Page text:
Professionals: How I Created A Business Built FOR Horses
In my article about a Fresh Look At The Industry Standard For Horse Care, I posed the question: What could we do better for our horses so they can have a happier life? I wrote about horses’ basic needs for movement, socialization, forage, and bare feet, and how it is a challenge to provide these in the modern training and boarding business model.
We need to break free of the ‘pack in as many students and horses as possible’ business strategy. This only leads to bad lifestyles for horses, and to burned-out professionals, where often the ‘most successful’ ones end up being the most stressed out. We’ve all seen the cartoon of the cranky horse trainer, but what can we really do to avoid becoming that?
The beginning of a new way.
After finding myself burned out (I almost quit horses!), single, and with a new property, I had a chance to create a brand new life for myself and my horses.
I had trained for 20 years out of a big dressage training barn with lots of stalls, few turn-outs, 8 trainers, and 50 boarders. I now craved peace, quiet, and space. My training process had also changed. As a result of my exploration of natural horsemanship, I had to create an entirely new training system.
This new system focused not only on how I train, but also on helping students take responsibility for their learning, and empowering them with the tools for independent problem-solving.
This was born from the need to offer continued support to the students I was traveling the world teaching in live clinics. I had to figure out a way to give this hugely valuable and unique information to students in a form they could use even if I was only able to come to their area once a year. It was also born from an inherent belief that great teachers don’t just offer information, but help students realize their inherent abilities to learn.
Through my desire to serve at this level, I discovered and documented my unique system, developed transformational learning experiences around it, and created exercises that promoted independent problem-solving. Then I was able to leverage it by writing a book, and by being one of the first people to create step-by-step, highly supported online courses for equestrians.
But here’s the important part: This had a direct positive effect on the lives of my horses.
If I had simply continued in the normal model of teaching more private lessons, or having more horses in training, or having more boarders I would have had to cross-fence, limit turn out, have more horses in stalls, and more people on my property. I would have been tied to my property with less and less time for my own horses or my own life… All this would still be no guarantee I would be profitable, and eventually, I would be just another tired, cranky horse trainer.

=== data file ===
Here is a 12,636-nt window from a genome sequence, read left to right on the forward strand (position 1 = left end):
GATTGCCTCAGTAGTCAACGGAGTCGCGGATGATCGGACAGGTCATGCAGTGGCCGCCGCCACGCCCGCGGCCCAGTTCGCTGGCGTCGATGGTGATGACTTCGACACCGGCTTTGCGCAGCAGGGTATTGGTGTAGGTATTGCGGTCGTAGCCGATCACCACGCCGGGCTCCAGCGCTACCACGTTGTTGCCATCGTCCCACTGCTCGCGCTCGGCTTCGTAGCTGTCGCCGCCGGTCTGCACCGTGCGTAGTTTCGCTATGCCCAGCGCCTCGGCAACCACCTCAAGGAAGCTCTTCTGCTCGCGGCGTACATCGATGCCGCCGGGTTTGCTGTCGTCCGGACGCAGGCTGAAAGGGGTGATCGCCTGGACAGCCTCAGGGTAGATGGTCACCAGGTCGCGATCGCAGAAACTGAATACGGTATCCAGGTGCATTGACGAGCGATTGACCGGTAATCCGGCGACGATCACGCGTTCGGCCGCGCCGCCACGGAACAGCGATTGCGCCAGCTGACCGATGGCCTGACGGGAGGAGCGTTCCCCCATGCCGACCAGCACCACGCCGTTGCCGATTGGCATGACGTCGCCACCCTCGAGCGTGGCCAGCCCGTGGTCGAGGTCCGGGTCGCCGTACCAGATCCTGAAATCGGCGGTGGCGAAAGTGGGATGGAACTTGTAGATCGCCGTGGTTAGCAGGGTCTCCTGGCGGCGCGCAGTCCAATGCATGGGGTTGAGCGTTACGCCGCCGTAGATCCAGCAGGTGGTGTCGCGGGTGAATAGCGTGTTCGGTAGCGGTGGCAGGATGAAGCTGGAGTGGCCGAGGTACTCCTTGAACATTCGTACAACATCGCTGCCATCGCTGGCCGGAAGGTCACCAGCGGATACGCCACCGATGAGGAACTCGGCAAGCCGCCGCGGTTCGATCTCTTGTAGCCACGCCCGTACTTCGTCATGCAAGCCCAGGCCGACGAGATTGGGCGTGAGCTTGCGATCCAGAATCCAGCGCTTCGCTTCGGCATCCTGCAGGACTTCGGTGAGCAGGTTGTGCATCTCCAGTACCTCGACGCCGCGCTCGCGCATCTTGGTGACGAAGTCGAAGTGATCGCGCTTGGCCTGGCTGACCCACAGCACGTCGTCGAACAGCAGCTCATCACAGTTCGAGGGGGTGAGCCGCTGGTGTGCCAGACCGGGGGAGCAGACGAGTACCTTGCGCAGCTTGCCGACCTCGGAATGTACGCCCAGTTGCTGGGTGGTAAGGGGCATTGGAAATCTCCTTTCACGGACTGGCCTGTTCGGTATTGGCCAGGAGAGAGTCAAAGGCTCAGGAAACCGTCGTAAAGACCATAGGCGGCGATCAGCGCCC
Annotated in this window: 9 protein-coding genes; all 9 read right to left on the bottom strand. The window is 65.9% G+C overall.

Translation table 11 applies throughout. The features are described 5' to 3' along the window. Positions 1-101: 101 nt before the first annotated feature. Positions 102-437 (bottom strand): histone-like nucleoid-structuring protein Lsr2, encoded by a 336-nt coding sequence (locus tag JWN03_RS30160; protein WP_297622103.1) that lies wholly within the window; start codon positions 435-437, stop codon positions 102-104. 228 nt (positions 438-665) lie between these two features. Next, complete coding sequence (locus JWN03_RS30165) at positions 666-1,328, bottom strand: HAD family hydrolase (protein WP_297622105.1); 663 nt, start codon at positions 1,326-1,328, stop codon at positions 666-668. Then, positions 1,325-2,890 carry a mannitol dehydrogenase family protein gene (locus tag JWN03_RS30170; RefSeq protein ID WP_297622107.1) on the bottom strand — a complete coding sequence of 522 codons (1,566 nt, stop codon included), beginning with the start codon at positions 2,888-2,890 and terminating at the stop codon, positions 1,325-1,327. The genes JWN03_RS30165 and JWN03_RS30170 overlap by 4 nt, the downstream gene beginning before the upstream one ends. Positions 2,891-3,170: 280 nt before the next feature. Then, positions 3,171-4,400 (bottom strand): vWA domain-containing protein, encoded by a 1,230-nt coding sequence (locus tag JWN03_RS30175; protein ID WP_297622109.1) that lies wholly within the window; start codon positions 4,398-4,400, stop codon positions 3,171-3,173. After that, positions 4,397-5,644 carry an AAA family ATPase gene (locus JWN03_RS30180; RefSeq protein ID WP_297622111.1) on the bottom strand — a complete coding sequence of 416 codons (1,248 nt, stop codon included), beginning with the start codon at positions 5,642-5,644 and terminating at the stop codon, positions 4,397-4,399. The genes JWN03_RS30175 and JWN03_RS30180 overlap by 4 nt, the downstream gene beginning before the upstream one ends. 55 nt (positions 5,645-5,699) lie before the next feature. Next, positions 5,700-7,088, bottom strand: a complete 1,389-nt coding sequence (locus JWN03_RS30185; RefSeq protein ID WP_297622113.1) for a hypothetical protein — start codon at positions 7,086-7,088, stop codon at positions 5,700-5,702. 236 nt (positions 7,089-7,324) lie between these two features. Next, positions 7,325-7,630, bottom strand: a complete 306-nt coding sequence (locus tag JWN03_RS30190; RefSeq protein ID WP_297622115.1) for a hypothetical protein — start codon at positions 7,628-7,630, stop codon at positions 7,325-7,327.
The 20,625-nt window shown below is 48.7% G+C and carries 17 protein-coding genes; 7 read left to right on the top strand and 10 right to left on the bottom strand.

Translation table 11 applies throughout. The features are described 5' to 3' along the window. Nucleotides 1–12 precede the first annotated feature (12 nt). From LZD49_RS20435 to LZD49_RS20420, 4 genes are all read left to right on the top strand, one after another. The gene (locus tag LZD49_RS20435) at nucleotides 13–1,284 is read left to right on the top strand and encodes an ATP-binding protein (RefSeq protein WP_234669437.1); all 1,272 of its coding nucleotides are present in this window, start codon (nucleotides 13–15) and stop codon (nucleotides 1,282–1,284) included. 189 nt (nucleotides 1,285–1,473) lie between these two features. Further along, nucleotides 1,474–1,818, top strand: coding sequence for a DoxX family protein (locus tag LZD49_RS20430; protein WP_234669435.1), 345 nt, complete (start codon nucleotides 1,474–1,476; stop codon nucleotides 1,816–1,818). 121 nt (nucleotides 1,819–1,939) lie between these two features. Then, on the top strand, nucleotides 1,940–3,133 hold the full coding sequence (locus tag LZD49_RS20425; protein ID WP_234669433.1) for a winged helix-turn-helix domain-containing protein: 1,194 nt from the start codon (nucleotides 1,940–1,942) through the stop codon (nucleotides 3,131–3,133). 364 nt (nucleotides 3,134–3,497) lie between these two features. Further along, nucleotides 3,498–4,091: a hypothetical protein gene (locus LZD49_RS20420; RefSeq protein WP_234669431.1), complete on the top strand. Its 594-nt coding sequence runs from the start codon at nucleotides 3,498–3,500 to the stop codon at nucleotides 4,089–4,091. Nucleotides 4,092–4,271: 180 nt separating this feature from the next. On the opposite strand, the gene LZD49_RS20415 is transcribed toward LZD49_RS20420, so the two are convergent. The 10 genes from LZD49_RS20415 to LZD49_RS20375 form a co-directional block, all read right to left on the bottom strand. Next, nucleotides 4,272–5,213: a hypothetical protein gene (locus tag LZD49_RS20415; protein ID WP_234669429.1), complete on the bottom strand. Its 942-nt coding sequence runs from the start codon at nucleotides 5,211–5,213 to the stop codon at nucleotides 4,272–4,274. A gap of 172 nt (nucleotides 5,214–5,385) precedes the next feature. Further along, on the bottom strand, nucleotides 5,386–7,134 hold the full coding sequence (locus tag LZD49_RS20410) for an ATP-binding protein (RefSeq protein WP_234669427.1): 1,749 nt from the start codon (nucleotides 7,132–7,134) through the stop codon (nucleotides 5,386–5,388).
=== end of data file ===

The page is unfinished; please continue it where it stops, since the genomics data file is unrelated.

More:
In mentoring professionals, I know that this is a common story. Many professionals need a second income source (a spouse’s business, a sponsor, or a facility owner) just to be able to survive having their horse training business. Many instructors put their own horses last. Many trainers have no life outside of their business. Many feel guilty admitting that they would like some free time. Horse trainers are a hard-working bunch and many of the ones with the most business are the ones that feel the worst.
A business based on serving
The subject of business seems to repel many horsemen, especially the more heart-centered ones. I still don’t consider myself a ‘business person’, but two things I have learned are:
- Business is a fun subject once it starts working for you
- Business is mostly about giving
No matter what you teach, figure out what your system is. Think about what your students really need and get creative about how you can offer that. Break free of thinking that you are only exchanging time for money and realize it is value that you should be giving. Once you do that you will realize how many different ways you can give that value.
The professionals I mentor learn to start by dreaming of the life they want with their horses, and then learn to truly embrace the unique value that they give. I then show them how to get creative in what they offer students and help them set healthy boundaries for themselves and their time.
It’s a process, but here are some ways to get started:
- Remember why you love horses
- Know your unique gifts
- Teach systems that help students problem-solve
- Find as many ways as possible to add value
- Leverage your time
You don’t have to run your business like everyone else. You can redefine what it looks like to be ‘professional’.
Do horses YOUR way.
Give amazing value to your clients.
Set up your life the way you want it.
And most importantly:
Set up your horses’ lives so they can be happy.
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